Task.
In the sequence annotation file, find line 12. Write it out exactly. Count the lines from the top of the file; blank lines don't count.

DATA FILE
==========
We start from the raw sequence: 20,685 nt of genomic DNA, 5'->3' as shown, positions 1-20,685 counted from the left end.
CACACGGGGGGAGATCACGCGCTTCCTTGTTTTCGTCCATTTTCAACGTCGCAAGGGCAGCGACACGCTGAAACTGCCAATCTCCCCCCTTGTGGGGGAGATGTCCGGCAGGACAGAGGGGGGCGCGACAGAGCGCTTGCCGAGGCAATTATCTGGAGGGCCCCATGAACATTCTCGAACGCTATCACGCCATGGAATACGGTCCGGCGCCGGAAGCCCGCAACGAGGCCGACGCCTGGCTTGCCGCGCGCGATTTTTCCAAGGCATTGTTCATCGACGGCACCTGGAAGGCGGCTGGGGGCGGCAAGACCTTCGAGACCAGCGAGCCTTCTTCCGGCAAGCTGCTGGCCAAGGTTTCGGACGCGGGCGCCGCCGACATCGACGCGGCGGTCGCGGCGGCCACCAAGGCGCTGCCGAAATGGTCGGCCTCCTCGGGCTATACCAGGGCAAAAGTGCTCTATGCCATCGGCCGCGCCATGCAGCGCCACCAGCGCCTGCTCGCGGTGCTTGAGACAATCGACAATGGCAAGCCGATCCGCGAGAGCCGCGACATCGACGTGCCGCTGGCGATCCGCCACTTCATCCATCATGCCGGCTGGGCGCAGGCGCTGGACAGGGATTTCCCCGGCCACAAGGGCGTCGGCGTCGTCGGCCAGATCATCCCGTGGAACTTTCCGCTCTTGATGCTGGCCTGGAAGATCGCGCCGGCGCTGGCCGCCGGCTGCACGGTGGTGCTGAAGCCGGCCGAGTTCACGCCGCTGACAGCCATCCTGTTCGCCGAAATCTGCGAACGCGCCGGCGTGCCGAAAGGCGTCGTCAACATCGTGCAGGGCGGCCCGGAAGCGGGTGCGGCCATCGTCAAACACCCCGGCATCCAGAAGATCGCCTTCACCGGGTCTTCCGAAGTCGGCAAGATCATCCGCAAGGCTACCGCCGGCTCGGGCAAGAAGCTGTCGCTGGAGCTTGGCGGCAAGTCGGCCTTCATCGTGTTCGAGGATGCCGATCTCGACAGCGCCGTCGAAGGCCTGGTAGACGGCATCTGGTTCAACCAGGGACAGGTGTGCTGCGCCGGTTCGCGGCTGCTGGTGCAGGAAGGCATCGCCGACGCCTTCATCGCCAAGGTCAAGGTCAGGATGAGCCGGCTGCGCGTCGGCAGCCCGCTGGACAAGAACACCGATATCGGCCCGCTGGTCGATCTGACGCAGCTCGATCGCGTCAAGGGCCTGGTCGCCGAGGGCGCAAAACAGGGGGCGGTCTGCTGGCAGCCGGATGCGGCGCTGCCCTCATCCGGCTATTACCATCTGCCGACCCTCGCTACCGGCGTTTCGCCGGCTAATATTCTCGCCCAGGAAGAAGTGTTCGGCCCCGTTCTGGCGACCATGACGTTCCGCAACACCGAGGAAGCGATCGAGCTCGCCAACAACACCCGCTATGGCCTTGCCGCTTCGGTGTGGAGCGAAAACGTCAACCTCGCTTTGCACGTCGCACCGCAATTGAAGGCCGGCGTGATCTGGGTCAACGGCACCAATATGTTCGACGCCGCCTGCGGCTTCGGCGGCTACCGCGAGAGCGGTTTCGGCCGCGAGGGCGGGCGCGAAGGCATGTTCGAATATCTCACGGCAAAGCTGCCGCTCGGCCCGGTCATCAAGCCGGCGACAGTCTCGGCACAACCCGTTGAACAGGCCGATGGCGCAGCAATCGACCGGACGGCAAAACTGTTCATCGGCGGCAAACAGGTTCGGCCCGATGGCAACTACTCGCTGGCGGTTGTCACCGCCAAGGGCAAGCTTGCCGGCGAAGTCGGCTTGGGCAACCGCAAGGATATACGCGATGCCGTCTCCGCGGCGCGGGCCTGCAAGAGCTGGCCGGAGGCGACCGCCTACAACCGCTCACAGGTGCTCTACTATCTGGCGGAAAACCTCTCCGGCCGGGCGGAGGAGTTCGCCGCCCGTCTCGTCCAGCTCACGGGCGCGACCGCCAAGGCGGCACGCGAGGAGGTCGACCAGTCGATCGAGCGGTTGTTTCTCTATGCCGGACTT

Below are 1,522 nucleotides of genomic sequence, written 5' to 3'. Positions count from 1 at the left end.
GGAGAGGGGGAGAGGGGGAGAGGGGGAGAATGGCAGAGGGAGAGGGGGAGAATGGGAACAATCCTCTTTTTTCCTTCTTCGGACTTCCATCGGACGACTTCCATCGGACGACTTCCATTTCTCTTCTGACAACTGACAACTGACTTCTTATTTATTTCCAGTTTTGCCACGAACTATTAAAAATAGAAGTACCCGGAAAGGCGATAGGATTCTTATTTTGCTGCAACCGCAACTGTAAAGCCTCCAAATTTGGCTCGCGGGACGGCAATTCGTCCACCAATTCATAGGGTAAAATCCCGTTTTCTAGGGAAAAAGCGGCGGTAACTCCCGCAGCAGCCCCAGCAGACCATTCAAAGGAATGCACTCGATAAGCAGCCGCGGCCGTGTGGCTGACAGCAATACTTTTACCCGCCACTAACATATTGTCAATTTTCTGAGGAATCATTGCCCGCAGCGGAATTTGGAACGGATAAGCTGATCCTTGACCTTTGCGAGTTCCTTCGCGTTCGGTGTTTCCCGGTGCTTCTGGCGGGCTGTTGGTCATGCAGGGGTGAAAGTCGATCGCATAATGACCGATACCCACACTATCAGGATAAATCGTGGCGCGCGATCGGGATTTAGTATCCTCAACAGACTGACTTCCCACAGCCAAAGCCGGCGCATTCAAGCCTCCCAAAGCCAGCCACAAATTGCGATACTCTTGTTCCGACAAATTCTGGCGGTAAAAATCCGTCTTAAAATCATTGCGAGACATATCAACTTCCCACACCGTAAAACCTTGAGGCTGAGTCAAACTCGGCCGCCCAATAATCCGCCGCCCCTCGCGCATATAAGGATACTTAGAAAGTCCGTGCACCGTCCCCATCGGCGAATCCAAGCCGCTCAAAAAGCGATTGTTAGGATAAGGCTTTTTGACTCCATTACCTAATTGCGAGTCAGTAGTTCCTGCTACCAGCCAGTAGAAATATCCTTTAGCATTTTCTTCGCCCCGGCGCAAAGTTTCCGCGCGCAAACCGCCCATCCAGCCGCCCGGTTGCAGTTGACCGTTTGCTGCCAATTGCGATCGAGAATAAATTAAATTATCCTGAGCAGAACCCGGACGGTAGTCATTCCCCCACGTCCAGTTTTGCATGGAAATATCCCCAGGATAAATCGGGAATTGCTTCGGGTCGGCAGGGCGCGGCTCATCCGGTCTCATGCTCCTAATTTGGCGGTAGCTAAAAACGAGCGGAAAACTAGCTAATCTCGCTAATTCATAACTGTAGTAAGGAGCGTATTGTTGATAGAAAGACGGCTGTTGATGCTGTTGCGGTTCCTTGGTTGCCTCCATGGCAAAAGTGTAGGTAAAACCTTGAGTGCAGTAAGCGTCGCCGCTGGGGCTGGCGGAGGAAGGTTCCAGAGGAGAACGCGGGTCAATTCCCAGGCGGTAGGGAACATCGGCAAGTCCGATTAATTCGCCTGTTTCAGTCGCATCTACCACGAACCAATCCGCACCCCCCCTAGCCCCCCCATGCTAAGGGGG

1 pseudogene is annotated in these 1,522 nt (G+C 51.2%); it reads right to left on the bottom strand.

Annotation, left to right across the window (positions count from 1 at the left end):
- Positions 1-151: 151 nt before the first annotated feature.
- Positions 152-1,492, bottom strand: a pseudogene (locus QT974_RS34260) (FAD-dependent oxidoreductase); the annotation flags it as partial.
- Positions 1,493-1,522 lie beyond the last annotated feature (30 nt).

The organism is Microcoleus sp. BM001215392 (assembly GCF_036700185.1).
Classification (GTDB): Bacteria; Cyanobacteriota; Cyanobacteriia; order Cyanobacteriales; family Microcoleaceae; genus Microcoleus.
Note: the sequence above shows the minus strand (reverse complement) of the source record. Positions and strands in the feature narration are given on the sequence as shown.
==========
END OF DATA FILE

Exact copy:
Note: the sequence above shows the minus strand (reverse complement) of the source record. Positions and strands in the feature narration are given on the sequence as shown.